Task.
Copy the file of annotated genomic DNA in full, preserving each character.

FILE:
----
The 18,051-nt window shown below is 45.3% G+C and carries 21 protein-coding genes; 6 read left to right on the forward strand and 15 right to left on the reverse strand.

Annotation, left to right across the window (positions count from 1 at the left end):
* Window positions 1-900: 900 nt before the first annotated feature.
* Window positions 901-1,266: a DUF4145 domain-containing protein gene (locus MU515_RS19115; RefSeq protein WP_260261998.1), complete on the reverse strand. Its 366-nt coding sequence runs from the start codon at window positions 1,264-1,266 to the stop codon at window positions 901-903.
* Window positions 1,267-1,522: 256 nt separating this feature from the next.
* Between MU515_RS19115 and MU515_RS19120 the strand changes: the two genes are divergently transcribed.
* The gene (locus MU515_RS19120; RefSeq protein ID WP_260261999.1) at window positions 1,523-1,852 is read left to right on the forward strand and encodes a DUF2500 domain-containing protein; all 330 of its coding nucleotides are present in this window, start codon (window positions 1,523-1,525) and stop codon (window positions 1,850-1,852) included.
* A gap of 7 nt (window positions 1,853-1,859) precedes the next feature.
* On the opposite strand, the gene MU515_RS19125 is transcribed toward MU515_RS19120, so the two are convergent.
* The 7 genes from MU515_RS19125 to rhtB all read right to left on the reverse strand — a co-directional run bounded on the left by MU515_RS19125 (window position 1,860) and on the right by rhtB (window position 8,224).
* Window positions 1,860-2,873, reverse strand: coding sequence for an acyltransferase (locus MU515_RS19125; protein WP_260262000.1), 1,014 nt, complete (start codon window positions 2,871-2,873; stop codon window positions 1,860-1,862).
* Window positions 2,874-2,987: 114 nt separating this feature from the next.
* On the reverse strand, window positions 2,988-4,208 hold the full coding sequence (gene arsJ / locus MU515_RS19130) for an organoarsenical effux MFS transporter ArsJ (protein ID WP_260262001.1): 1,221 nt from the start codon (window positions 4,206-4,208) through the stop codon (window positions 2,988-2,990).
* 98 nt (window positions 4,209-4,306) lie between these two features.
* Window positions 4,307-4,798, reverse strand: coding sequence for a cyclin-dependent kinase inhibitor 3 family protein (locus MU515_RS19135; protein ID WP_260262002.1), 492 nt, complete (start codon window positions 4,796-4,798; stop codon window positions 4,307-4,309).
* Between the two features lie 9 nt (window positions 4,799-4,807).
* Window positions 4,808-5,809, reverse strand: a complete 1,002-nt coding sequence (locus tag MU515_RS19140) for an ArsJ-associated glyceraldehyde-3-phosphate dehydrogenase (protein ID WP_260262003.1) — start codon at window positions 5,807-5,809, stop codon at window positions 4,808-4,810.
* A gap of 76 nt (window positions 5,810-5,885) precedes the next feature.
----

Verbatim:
The 18,051-nt window shown below is 45.3% G+C and carries 21 protein-coding genes; 6 read left to right on the forward strand and 15 right to left on the reverse strand.

Annotation, left to right across the window (positions count from 1 at the left end):
* Window positions 1-900: 900 nt before the first annotated feature.
* Window positions 901-1,266: a DUF4145 domain-containing protein gene (locus MU515_RS19115; RefSeq protein WP_260261998.1), complete on the reverse strand. Its 366-nt coding sequence runs from the start codon at window positions 1,264-1,266 to the stop codon at window positions 901-903.
* Window positions 1,267-1,522: 256 nt separating this feature from the next.
* Between MU515_RS19115 and MU515_RS19120 the strand changes: the two genes are divergently transcribed.
* The gene (locus MU515_RS19120; RefSeq protein ID WP_260261999.1) at window positions 1,523-1,852 is read left to right on the forward strand and encodes a DUF2500 domain-containing protein; all 330 of its coding nucleotides are present in this window, start codon (window positions 1,523-1,525) and stop codon (window positions 1,850-1,852) included.
* A gap of 7 nt (window positions 1,853-1,859) precedes the next feature.
* On the opposite strand, the gene MU515_RS19125 is transcribed toward MU515_RS19120, so the two are convergent.
* The 7 genes from MU515_RS19125 to rhtB all read right to left on the reverse strand — a co-directional run bounded on the left by MU515_RS19125 (window position 1,860) and on the right by rhtB (window position 8,224).
* Window positions 1,860-2,873, reverse strand: coding sequence for an acyltransferase (locus MU515_RS19125; protein WP_260262000.1), 1,014 nt, complete (start codon window positions 2,871-2,873; stop codon window positions 1,860-1,862).
* Window positions 2,874-2,987: 114 nt separating this feature from the next.
* On the reverse strand, window positions 2,988-4,208 hold the full coding sequence (gene arsJ / locus MU515_RS19130) for an organoarsenical effux MFS transporter ArsJ (protein ID WP_260262001.1): 1,221 nt from the start codon (window positions 4,206-4,208) through the stop codon (window positions 2,988-2,990).
* 98 nt (window positions 4,209-4,306) lie between these two features.
* Window positions 4,307-4,798, reverse strand: coding sequence for a cyclin-dependent kinase inhibitor 3 family protein (locus MU515_RS19135; protein ID WP_260262002.1), 492 nt, complete (start codon window positions 4,796-4,798; stop codon window positions 4,307-4,309).
* Between the two features lie 9 nt (window positions 4,799-4,807).
* Window positions 4,808-5,809, reverse strand: a complete 1,002-nt coding sequence (locus tag MU515_RS19140) for an ArsJ-associated glyceraldehyde-3-phosphate dehydrogenase (protein ID WP_260262003.1) — start codon at window positions 5,807-5,809, stop codon at window positions 4,808-4,810.
* A gap of 76 nt (window positions 5,810-5,885) precedes the next feature.